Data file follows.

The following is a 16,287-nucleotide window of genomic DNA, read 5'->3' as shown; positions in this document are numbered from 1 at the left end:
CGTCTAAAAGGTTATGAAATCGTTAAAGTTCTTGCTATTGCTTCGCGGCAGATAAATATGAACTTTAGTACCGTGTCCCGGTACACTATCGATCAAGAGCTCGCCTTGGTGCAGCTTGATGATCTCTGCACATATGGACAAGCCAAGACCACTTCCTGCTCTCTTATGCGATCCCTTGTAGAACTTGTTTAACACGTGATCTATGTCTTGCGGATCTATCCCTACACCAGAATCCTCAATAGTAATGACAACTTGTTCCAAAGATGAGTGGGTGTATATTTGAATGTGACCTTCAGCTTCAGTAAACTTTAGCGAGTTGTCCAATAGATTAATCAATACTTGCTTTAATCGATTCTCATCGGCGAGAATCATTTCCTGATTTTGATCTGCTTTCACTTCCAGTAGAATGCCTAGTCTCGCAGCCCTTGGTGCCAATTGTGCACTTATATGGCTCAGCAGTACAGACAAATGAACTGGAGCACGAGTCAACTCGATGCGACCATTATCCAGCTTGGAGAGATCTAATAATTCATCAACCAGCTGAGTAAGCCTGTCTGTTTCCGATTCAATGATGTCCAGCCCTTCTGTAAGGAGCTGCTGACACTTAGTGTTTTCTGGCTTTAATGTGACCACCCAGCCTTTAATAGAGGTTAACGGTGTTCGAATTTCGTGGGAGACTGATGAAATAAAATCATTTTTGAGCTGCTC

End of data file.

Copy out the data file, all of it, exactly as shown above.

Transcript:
The following is a 16,287-nucleotide window of genomic DNA, read 5'->3' as shown; positions in this document are numbered from 1 at the left end:
CGTCTAAAAGGTTATGAAATCGTTAAAGTTCTTGCTATTGCTTCGCGGCAGATAAATATGAACTTTAGTACCGTGTCCCGGTACACTATCGATCAAGAGCTCGCCTTGGTGCAGCTTGATGATCTCTGCACATATGGACAAGCCAAGACCACTTCCTGCTCTCTTATGCGATCCCTTGTAGAACTTGTTTAACACGTGATCTATGTCTTGCGGATCTATCCCTACACCAGAATCCTCAATAGTAATGACAACTTGTTCCAAAGATGAGTGGGTGTATATTTGAATGTGACCTTCAGCTTCAGTAAACTTTAGCGAGTTGTCCAATAGATTAATCAATACTTGCTTTAATCGATTCTCATCGGCGAGAATCATTTCCTGATTTTGATCTGCTTTCACTTCCAGTAGAATGCCTAGTCTCGCAGCCCTTGGTGCCAATTGTGCACTTATATGGCTCAGCAGTACAGACAAATGAACTGGAGCACGAGTCAACTCGATGCGACCATTATCCAGCTTGGAGAGATCTAATAATTCATCAACCAGCTGAGTAAGCCTGTCTGTTTCCGATTCAATGATGTCCAGCCCTTCTGTAAGGAGCTGCTGACACTTAGTGTTTTCTGGCTTTAATGTGACCACCCAGCCTTTAATAGAGGTTAACGGTGTTCGAATTTCGTGGGAGACTGATGAAATAAAATCATTTTTGAGCTGCTC